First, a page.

FEL is the name of the Allwinner defined USB boot protocol built in the
mask ROM of most Allwinner SoCs. It allows to bootstrap a board solely
by using the USB-OTG interface and a host port on another computer.
As the FEL mode is controlled by the boot ROM, it expects to be running in
AArch32. For now the AArch64 SPL cannot properly return into FEL mode, so the
feature is disabled in the configuration at the moment.
The repository in [3] contains FEL capable SPL binaries, built using an
off-tree branch to generate 32-bit ARM code (along with instructions
how to re-create them).
microSD card
Transfer the SPL and the U-Boot FIT image directly to an uSD card:
# dd if=spl/sunxi-spl.bin of=/dev/sdx bs=8k seek=1
# dd if=u-boot.itb of=/dev/sdx bs=8k seek=5
# sync
(replace /dev/sdx with you SD card device file name, which could be
/dev/mmcblk[x] as well).
Alternatively you can use the SPL and the U-Boot FIT image combined into a
single file and transfer that instead:
# dd if=u-boot-sunxi-with-spl.bin of=/dev/sdx bs=8k seek=1
You can partition the microSD card, but leave the first MB unallocated (most
partitioning tools will do this anyway).
NOR flash
Some boards (like the SoPine, Pinebook or the OrangePi PC2) come with a
soldered SPI NOR flash chip. On other boards like the Pine64 such a chip
can be connected to the SPI0/CS0 pins on the PI-2 headers.
Create the SPL and FIT image like described above for the SD card.
Now connect either an "A to A" USB cable to the upper USB port on the Pine64
or get an adaptor and use a regular A-microB cable connected to it. Other
boards often have a proper micro-B USB socket connected to the USB OTB port.
Remove a microSD card from the slot and power on the board.
On your host computer download and build the sunxi-tools package[2], then
use "sunxi-fel" to access the board:
$ ./sunxi-fel ver -v -p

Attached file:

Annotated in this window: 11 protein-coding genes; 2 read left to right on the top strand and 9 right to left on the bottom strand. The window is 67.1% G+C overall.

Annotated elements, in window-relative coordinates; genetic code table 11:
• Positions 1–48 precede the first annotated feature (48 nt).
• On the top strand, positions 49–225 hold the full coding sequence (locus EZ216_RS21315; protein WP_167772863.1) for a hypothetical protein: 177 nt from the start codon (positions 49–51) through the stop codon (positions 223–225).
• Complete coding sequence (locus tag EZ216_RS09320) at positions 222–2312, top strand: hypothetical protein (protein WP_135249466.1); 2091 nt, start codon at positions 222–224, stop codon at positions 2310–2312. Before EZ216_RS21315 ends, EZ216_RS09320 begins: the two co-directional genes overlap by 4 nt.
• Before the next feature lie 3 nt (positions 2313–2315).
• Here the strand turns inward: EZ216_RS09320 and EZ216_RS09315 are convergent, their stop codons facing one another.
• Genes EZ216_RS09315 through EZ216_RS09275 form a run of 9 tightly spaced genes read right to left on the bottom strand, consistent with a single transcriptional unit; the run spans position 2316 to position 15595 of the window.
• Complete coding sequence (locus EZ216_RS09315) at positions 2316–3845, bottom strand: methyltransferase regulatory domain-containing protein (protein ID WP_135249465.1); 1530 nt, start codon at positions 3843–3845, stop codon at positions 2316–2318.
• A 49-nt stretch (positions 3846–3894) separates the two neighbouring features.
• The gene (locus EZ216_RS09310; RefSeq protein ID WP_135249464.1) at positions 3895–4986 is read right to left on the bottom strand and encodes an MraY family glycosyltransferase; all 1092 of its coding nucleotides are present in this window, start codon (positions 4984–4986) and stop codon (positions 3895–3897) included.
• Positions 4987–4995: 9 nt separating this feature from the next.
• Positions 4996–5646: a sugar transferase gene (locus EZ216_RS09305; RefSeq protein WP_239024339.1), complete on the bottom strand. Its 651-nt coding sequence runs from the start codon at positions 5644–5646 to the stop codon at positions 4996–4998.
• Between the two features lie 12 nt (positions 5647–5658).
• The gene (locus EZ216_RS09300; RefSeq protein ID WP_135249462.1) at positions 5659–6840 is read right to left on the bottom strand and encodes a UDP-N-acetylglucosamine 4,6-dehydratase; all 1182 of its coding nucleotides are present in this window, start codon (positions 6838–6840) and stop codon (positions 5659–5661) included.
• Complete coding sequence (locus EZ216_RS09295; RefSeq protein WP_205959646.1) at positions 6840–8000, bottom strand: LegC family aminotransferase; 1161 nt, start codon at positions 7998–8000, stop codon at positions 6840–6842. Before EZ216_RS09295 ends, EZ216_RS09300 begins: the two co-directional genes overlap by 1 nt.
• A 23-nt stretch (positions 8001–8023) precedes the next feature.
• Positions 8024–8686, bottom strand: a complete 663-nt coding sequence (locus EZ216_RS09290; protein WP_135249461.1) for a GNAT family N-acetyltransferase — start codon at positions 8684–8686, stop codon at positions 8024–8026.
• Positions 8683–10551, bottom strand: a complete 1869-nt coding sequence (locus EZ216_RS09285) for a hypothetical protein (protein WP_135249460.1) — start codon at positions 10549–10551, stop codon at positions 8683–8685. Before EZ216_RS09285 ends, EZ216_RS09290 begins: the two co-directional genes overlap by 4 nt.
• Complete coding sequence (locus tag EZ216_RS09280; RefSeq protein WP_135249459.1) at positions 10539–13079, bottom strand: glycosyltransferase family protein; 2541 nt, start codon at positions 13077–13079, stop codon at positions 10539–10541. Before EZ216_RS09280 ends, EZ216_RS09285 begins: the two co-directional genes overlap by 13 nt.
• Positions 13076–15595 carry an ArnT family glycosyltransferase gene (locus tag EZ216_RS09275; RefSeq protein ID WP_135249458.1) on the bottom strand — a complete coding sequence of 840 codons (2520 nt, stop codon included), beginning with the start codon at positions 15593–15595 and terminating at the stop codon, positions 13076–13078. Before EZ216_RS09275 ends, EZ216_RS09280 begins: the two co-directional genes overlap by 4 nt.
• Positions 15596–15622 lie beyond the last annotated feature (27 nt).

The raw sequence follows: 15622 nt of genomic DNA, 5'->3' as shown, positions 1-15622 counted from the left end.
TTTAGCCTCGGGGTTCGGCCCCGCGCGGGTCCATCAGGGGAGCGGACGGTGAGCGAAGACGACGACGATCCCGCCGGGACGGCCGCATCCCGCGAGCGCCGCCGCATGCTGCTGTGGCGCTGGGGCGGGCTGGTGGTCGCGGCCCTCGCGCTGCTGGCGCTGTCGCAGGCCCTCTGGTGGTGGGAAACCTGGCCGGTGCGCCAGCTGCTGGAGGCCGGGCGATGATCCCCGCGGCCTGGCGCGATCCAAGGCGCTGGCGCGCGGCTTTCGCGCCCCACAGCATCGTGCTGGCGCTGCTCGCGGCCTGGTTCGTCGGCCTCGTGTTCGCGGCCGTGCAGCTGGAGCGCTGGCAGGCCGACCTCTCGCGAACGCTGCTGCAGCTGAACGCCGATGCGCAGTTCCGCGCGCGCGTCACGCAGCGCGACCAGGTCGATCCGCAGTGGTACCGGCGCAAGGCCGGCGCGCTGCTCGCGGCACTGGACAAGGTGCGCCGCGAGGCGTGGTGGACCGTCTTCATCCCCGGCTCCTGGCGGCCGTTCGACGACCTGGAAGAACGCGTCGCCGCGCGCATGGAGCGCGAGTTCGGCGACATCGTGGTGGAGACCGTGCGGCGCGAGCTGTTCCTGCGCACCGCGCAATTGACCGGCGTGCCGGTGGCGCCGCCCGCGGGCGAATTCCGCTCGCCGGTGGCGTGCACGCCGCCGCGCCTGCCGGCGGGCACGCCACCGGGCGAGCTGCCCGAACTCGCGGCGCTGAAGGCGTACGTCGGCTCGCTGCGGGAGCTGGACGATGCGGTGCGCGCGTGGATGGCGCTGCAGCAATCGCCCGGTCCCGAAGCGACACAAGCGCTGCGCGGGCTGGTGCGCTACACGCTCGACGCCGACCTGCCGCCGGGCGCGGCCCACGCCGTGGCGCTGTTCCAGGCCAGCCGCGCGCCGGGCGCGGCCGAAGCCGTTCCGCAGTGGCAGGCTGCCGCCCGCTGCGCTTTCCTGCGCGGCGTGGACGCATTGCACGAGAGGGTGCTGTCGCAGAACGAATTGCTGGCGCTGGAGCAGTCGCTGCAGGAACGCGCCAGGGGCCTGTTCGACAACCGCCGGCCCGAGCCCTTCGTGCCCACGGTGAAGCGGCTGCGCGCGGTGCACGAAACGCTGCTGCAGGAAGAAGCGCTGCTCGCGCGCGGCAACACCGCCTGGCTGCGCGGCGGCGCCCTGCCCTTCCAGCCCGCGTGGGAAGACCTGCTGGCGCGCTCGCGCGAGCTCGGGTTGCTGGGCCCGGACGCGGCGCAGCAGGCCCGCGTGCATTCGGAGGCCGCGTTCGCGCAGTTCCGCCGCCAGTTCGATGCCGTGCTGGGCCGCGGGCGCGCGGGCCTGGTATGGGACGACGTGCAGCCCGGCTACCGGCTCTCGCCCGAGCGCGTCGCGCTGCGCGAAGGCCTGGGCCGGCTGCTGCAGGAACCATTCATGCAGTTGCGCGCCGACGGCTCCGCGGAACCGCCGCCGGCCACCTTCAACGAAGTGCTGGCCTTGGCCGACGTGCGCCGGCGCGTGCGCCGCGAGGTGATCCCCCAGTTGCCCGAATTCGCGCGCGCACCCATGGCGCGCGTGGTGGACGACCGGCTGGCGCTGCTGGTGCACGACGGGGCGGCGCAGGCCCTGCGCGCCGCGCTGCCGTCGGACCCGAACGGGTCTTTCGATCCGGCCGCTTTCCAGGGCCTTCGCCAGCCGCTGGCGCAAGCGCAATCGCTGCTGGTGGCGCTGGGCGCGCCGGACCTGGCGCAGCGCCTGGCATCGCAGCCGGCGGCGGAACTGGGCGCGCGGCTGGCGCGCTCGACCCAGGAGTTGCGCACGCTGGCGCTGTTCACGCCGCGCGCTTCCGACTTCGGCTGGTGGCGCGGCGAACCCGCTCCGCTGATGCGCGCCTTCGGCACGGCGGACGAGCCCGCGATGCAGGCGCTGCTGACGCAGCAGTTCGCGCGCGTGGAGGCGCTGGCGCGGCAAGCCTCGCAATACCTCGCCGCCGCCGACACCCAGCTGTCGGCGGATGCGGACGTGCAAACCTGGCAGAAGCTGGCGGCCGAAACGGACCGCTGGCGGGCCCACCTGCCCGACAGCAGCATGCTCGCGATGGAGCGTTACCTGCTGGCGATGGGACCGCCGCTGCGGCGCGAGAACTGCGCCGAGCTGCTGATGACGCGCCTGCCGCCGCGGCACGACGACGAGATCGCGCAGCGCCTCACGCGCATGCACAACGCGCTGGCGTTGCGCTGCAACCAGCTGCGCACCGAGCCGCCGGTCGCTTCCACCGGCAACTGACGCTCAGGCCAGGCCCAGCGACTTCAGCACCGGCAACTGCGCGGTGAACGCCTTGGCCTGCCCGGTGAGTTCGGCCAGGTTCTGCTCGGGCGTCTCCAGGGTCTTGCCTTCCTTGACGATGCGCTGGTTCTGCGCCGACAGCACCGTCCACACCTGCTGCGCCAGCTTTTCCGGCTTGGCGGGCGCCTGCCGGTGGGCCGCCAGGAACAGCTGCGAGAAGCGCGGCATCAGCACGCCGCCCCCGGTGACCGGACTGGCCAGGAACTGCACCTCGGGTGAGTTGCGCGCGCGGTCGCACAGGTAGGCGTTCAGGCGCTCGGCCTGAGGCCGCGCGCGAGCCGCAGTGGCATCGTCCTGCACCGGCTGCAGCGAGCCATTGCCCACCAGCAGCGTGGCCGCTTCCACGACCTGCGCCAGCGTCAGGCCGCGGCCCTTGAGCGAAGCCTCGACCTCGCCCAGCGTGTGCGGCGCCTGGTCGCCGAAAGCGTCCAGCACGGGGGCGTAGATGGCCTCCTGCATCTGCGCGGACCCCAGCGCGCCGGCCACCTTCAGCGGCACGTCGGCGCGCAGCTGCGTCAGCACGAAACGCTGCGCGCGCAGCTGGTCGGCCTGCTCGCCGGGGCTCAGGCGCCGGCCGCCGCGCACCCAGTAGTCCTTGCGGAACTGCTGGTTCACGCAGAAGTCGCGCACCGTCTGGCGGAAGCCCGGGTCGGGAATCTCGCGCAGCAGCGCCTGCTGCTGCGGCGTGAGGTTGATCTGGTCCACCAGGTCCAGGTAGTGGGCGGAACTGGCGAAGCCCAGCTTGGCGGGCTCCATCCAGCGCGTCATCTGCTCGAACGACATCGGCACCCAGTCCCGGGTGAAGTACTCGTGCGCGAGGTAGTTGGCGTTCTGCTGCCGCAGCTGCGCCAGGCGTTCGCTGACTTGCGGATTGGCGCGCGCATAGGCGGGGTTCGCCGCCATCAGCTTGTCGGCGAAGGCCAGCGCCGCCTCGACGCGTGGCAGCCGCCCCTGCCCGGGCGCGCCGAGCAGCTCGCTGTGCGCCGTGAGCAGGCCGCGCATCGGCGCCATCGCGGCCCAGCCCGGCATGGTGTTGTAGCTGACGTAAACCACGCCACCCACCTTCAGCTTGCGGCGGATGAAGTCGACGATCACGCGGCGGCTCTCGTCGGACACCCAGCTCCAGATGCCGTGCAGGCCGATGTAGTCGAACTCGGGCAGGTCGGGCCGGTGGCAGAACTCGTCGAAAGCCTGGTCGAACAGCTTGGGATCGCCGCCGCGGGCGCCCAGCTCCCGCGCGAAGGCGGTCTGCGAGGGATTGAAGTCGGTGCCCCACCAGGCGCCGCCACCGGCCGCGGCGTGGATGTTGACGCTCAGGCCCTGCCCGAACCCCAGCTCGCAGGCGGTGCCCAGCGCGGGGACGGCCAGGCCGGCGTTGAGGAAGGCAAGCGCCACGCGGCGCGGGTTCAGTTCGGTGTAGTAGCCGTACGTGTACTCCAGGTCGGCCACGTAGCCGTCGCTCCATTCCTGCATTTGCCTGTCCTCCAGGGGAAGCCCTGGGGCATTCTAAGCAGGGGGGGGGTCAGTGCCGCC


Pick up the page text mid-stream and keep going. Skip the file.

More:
This should give you an output starting with: AWUSBFEX soc=00001689(A64) ...
Now use the sunxi-fel tool to write to the NOR flash:
$ ./sunxi-fel spiflash-write 0 spl/sunxi-spl.bin
$ ./sunxi-fel spiflash-write 32768 u-boot.itb
Now boot the board without an SD card inserted and you should see the
U-Boot prompt on the serial console.
(Legacy) boot0 method
boot0 is Allwinner's secondary program loader and it can be used as some kind
of SPL replacement to get U-Boot up and running from an microSD card.
For some time using boot0 was the only option to get the Pine64 booted.
With working DRAM init code in U-Boot's SPL this is no longer necessary,
but this method is described here for the sake of completeness.
Please note that this method works only with the boot0 files shipped with
A64 based boards, the H5 uses an incompatible layout which is not supported
by this method.
The boot0 binary is a 32 KByte blob and contained in the official Pine64 images
distributed by Pine64 or Allwinner. It can be easily extracted from a micro
SD card or an image file:
# dd if=/dev/sd<x> of=boot0.bin bs=8k skip=1 count=4
where /dev/sd<x> is the device name of the uSD card or the name of the image
file. Apparently Allwinner allows re-distribution of this proprietary code
This boot0 blob takes care of DRAM initialisation and loads the remaining
firmware parts, then switches the core into AArch64 mode.
The original boot0 code looks for U-Boot at a certain place on an uSD card
(at 19096 KB), also it expects a header with magic bytes and a checksum.
There is a tool called boot0img[3] which takes a boot0.bin image and a compiled
U-Boot binary (plus other binaries) and will populate that header accordingly.
To make space for the magic header, the pine64_plus_defconfig will make sure
there is sufficient space at the beginning of the U-Boot binary.
boot0img will also take care of putting the different binaries at the right
places on the uSD card and works around unused, but mandatory parts by using
trampoline code. See the output of "boot0img -h" for more information.
boot0img can also patch boot0 to avoid loading U-Boot from 19MB, instead
fetching it from just behind the boot0 binary (-B option).
$ ./boot0img -o firmware.img -B boot0.img -u u-boot-dtb.bin -e -s bl31.bin \
-a 0x44008 -d trampoline64:0x44000
Then write this image to a microSD card, replacing /dev/sdx with the right
device file (see above):
$ dd if=firmware.img of=/dev/sdx bs=8k seek=1
[2] git://